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Burns. 2013 Mar;39(2):363-8. doi: 10.1016/j.burns.2012.06.005. Epub 2012 Sep 10.

Instant hot noodles: do they need to burn?

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The Burns Unit and the Children's Hospital at Westmead Burns Research Institute, Sydney, New South Wales, Australia.



Scalds and contact burns in children may occur as the result of spillage of hot food and drinks, including instant hot noodles. This study sought to determine the frequency of noodle burns in children and investigate the thermal properties of instant hot noodles.


Data on instant hot noodle burns in children were retrieved from the New South Wales Severe Burn Injury Database between 2005 and 2010. Five widely available brands of instant hot noodles, including three cup and two packet varieties, were prepared following the manufacturer's instructions. For each preparation the initial temperature after cooking was recorded, together with the time to cool to 50°C.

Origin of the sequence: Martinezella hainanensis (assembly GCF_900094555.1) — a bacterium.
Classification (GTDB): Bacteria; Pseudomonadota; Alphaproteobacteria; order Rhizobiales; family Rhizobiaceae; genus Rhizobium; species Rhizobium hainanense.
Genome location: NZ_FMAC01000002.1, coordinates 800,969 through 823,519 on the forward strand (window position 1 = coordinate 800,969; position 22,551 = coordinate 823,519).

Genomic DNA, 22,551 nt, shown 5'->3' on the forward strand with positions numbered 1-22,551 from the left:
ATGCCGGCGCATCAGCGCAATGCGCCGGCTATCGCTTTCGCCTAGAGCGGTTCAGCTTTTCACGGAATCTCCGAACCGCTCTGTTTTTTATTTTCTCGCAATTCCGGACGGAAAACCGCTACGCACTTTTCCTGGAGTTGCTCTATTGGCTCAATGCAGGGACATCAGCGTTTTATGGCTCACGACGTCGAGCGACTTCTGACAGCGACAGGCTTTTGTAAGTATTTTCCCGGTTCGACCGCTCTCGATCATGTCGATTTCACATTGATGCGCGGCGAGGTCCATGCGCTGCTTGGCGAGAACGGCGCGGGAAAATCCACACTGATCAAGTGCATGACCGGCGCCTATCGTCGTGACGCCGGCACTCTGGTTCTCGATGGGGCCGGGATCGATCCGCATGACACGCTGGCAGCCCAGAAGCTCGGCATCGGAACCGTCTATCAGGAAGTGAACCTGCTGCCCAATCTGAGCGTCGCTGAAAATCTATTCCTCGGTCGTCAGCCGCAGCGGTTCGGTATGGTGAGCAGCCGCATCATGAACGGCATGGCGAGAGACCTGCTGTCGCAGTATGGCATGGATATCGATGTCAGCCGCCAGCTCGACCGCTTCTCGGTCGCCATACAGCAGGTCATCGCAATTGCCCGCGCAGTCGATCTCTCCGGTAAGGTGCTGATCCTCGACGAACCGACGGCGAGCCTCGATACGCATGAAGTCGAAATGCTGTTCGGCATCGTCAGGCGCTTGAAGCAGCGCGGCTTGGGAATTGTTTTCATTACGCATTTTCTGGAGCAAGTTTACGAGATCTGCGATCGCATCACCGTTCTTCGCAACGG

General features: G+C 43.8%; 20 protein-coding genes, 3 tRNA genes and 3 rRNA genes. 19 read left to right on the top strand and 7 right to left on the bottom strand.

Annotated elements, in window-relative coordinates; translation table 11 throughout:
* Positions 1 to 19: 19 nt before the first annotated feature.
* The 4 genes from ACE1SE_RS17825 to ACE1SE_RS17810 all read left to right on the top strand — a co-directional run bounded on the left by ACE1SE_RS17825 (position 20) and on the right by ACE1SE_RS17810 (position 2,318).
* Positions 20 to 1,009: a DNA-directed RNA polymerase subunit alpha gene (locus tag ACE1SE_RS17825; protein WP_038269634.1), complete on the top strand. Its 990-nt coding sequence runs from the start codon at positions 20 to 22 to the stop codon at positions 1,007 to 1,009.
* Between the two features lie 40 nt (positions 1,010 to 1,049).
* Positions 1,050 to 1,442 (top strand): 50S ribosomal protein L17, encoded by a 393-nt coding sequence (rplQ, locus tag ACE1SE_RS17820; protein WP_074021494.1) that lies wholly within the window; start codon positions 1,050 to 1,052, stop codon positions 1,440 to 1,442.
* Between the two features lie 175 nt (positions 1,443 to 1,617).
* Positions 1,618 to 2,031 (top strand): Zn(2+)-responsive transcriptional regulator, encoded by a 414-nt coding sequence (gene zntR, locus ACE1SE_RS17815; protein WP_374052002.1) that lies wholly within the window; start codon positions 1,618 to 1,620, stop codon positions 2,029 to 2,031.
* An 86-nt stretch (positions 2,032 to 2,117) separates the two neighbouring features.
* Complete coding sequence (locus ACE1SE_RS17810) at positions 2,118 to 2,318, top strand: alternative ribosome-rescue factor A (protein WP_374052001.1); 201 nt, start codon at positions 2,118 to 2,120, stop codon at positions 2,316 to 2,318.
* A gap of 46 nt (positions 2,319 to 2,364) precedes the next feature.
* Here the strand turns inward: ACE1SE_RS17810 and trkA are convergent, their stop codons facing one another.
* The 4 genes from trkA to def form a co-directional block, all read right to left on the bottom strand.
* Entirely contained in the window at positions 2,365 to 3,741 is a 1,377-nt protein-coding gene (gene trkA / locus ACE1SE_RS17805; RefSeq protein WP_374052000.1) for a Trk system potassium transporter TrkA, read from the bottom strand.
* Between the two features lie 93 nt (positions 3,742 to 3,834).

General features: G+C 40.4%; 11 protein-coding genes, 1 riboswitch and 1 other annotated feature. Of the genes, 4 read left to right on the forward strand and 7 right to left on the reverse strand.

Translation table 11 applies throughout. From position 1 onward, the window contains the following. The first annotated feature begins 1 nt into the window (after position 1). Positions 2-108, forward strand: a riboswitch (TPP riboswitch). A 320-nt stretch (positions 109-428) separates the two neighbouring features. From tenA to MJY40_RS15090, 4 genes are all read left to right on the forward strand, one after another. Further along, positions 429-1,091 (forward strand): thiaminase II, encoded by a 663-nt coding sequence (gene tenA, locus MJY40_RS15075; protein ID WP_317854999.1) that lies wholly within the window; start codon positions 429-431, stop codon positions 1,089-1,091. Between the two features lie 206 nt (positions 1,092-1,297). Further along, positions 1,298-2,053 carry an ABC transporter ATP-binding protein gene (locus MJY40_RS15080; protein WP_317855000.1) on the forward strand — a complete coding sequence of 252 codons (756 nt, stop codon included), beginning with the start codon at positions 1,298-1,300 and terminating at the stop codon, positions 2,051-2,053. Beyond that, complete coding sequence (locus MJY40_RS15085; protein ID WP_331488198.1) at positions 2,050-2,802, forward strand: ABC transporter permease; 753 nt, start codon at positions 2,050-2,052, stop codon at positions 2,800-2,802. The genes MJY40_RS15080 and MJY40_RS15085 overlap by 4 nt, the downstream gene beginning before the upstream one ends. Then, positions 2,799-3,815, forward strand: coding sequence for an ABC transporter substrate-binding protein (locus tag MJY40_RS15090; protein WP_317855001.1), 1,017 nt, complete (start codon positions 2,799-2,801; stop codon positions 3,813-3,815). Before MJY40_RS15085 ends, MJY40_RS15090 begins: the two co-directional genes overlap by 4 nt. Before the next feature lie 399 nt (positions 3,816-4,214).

291 children sustained instant hot noodle burns over the 6 year study period, representing 5.4% of all children referred to our burns unit. Over a third received inadequate first aid. Cup noodles cooked with boiling water reached the highest temperature of over 80°C and took the longest time to cool to 50°C: on average 52.3 min. Cup noodles in smaller, narrower containers achieved higher post-cooking temperatures compared to noodles in wider, bowel shaped containers. Packet noodles cooked in a Microwave oven attained lower peak temperatures and shorter cooling times compared to cup noodles.


Although relatively uncommon in children, instant hot noodle burns often received inadequate first aid. When cooked according to manufacturer's instructions, noodles generally exceeded temperatures sufficient to cause a burn. Consumers and parents need to be aware of the risks of burn when preparing these foods.

[Indexed for MEDLINE]

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